But can 2010 explain the extraordinary events of 2011? It is a measure of the reluctance of the Congress-led government to check such activities that A Raja, Kanimozhi and Suresh Kalmadi were only arrested early this year after the corruption issue had fissioned. It began in April 2011 with Anna Hazare’s fast that compelled the government to negotiate with his team on a Lokpal Bill. The civil society uprising so addled the government that it decided to treat another wannabe anti-corruption crusader, Baba Ramdev as a VIP, perhaps with the hope of using him against Hazare. Then, in an equally addled decision, it decided to crack down on his protest.
The charges of corruption were a body blow for the party. It is no secret that Raja was reappointed to the telecom ministry over the objections of Prime Minister Manmohan Singh, and at the insistence of party chief Sonia Gandhi. The Congress party chief is also responsible for the whole Lokpal fiasco whose origins can be traced to her decision to revive the National Advisory Council (NAC) which acts as a civil society interface of the government.
It is the decision of the NAC to take up the Lokpal Bill that probably triggered Arvind Kejriwal, Prashant Bhushan and Co to get Anna Hazare into the picture. The NAC’s latest is the Food Security Bill whose consequences will only be known in the years to come. But if the past is any measure, it will only increase the scale of corruption hugely since money is to be made in procurement, storage and distribution of foodgrain. More foodgrain procurement, means more money to divert into dirty pockets.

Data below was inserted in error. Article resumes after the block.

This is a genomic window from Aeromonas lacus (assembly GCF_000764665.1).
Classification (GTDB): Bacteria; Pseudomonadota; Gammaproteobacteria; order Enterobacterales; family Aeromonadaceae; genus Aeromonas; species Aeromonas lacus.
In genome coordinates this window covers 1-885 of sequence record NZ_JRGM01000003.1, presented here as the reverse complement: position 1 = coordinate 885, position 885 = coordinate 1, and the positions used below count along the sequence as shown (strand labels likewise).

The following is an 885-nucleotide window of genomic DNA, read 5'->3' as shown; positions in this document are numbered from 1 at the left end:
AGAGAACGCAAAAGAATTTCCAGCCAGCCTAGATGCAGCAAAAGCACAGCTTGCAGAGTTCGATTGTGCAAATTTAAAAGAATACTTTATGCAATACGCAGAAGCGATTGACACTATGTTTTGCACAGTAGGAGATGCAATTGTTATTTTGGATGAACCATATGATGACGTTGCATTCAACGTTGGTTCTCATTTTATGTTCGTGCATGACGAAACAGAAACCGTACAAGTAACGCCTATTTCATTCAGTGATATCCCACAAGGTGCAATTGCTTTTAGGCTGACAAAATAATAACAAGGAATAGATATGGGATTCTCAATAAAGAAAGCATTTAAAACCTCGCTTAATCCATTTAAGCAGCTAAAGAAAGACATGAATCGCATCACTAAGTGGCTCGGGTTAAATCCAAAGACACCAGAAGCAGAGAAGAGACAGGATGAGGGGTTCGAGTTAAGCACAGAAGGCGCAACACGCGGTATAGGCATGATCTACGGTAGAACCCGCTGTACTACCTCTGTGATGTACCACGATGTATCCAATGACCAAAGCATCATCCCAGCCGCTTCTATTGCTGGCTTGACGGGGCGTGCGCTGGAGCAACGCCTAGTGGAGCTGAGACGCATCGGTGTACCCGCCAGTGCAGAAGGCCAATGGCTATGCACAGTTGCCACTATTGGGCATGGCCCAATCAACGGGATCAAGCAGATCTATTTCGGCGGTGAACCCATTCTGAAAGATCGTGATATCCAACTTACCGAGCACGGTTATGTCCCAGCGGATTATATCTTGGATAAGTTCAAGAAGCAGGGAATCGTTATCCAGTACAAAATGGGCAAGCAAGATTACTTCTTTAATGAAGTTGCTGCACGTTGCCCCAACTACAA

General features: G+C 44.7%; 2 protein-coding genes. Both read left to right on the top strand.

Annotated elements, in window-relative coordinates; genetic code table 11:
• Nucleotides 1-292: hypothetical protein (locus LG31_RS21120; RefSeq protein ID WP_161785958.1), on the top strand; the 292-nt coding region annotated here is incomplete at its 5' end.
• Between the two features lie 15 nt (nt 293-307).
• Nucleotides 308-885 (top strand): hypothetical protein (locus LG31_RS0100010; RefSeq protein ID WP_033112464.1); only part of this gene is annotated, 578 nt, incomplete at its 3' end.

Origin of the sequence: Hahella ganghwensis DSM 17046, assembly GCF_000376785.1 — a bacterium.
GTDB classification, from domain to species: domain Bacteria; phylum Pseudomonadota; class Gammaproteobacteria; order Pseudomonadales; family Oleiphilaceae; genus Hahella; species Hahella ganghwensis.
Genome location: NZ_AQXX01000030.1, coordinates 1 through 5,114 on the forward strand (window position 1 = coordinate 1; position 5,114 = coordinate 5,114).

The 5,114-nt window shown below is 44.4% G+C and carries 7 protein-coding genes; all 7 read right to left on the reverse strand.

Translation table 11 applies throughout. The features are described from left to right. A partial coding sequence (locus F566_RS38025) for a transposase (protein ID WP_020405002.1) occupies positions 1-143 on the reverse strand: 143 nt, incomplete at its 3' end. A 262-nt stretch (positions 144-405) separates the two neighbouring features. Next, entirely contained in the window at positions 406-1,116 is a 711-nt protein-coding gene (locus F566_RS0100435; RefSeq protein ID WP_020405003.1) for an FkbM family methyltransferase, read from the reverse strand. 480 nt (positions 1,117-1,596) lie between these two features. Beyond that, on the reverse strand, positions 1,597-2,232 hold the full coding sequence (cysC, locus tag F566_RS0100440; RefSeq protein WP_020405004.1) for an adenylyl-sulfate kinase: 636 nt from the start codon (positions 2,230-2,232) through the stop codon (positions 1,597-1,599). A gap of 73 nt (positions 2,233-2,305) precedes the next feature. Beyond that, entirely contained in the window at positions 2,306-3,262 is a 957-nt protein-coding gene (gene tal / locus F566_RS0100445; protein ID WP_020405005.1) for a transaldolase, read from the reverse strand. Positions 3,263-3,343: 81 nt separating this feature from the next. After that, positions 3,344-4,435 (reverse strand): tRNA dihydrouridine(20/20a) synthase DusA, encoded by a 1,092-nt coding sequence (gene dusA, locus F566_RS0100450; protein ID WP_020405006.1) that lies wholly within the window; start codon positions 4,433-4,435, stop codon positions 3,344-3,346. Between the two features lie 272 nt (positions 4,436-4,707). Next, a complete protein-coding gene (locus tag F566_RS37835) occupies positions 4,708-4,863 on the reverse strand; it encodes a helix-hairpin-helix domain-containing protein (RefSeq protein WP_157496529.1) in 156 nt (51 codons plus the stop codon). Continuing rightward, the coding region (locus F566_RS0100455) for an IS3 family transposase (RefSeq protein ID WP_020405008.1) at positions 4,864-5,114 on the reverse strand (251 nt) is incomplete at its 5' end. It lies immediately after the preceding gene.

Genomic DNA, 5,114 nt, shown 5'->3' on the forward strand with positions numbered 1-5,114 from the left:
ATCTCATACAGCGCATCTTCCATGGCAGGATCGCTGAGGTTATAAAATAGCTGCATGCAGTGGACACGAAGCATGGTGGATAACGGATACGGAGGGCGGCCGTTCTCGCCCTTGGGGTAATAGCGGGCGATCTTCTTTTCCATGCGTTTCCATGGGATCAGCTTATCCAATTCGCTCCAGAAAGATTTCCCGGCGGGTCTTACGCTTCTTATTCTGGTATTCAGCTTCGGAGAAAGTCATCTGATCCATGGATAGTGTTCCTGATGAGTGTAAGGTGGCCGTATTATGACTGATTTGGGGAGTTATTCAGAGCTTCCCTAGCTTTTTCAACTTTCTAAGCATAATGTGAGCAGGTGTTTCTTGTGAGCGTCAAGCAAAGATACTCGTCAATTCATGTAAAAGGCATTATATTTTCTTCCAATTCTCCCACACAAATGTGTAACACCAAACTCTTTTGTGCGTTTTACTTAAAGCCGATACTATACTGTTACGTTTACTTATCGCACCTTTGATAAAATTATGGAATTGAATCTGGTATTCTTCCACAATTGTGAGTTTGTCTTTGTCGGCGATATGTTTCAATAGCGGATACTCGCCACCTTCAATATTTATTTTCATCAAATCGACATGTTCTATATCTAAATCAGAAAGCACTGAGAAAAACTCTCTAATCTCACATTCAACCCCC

The denouement of the Lokpal issue is still playing itself out. The UPA is not covering itself with glory by mindlessly surrendering all to the Hazare activists. Take for example the issue of SC&ST reservations. Some minor parties put up the demand in the all-party meet and the Congress tamely accepted this. Clearly, the Lokpal monster is something we will have to slay sometime. The powers that are being accumulated into one entity will unbalance the constitutional scheme and sooner, rather than later, a corrective will have to be applied.